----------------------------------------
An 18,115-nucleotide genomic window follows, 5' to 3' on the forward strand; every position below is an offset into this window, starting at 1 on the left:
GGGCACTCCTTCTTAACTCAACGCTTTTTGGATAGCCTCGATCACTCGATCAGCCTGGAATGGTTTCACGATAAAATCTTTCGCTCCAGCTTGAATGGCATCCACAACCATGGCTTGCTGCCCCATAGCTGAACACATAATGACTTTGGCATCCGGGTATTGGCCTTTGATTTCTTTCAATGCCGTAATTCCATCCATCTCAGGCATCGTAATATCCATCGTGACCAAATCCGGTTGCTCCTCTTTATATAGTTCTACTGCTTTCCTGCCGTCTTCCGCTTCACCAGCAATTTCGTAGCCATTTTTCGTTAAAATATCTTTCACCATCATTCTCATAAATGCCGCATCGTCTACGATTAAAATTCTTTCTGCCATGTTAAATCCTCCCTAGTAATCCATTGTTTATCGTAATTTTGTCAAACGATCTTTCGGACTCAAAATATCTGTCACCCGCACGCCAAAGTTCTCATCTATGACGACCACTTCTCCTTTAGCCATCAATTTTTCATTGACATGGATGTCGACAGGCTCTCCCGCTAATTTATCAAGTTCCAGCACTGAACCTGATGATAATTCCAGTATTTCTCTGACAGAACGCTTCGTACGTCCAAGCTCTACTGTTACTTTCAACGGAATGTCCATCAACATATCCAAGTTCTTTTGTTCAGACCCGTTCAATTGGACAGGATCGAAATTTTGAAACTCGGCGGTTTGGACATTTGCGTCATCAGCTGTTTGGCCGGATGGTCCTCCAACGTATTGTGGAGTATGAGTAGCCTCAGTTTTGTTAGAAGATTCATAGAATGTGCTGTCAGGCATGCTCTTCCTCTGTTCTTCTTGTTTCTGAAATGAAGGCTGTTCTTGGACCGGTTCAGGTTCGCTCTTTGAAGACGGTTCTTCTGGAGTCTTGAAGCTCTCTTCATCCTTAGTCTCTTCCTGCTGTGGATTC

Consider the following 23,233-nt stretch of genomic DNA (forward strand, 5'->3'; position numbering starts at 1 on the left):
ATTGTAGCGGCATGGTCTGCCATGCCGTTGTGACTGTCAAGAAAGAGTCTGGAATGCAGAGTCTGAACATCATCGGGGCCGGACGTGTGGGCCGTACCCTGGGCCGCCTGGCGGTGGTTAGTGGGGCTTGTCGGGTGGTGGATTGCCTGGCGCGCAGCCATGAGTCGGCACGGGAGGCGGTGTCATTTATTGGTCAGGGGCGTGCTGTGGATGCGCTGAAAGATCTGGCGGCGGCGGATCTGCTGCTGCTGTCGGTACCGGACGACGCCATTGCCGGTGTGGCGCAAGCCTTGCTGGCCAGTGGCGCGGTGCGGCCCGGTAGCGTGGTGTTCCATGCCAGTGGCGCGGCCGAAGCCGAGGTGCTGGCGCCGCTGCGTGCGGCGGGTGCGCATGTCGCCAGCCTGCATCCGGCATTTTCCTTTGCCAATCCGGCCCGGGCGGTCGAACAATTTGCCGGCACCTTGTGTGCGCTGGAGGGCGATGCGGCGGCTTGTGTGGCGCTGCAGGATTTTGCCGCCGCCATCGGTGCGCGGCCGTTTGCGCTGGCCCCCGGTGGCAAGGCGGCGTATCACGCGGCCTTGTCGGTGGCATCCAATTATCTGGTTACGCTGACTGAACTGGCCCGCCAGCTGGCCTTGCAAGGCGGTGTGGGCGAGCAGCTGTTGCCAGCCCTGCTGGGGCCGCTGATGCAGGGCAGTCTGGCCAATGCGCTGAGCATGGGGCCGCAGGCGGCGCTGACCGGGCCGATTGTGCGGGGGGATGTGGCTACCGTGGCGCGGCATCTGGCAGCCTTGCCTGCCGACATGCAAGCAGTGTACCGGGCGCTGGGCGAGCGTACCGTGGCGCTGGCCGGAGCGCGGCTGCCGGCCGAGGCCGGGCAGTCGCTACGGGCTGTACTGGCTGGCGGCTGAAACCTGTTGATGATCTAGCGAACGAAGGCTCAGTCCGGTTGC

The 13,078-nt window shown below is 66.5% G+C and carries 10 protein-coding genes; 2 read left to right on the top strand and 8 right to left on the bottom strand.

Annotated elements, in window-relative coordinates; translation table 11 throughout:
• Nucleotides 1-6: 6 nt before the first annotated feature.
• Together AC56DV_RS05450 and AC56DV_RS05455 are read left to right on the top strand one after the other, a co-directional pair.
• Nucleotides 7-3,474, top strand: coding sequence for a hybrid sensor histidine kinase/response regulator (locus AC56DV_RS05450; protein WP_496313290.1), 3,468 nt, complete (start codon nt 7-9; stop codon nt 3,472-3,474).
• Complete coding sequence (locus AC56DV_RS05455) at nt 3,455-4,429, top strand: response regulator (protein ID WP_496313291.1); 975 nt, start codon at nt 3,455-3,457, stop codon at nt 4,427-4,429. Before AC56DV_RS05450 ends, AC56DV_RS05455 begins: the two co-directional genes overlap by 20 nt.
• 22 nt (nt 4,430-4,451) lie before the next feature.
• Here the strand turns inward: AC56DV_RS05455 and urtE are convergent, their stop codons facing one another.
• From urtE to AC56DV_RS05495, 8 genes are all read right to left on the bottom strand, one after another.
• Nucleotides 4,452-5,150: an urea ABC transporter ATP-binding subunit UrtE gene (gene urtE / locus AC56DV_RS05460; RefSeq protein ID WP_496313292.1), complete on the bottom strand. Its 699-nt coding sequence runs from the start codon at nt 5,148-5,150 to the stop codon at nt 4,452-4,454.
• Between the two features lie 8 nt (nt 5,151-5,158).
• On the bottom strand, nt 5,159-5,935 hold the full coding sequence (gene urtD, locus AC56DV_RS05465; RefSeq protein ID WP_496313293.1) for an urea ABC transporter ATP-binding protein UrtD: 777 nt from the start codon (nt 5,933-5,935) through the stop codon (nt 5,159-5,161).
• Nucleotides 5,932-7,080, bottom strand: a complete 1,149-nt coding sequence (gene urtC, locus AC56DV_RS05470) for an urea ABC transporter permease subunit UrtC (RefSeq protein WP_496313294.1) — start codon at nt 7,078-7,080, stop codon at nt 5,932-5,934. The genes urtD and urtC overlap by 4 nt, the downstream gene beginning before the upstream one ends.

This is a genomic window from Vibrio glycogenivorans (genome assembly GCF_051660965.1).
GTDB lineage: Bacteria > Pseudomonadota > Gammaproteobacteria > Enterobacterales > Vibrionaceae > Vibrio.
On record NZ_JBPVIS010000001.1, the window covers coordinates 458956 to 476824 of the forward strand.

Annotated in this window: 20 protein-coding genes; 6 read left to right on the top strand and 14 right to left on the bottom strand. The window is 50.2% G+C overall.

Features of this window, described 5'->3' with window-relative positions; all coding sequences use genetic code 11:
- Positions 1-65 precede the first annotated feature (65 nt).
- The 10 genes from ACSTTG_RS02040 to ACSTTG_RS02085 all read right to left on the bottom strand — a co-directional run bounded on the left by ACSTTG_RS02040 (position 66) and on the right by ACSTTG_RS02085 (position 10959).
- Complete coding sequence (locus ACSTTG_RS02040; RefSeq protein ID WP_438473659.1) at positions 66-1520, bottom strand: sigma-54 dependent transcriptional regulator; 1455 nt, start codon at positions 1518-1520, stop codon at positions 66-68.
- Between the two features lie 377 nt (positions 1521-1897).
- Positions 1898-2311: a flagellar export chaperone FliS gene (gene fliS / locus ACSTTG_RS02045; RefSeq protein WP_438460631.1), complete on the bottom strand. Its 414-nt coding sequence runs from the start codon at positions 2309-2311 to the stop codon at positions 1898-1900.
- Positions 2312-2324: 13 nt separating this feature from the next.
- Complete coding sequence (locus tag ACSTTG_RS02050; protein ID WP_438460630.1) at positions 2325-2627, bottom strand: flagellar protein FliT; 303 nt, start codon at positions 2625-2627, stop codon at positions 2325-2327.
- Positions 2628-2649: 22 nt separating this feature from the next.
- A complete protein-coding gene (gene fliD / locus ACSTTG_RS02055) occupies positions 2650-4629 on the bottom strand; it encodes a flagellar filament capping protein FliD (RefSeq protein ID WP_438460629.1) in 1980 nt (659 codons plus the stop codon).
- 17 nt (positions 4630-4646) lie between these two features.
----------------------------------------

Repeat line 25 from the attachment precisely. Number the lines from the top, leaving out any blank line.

- Complete coding sequence (locus ACSTTG_RS02040; RefSeq protein ID WP_438473659.1) at positions 66-1520, bottom strand: sigma-54 dependent transcriptional regulator; 1455 nt, start codon at positions 1518-1520, stop codon at positions 66-68.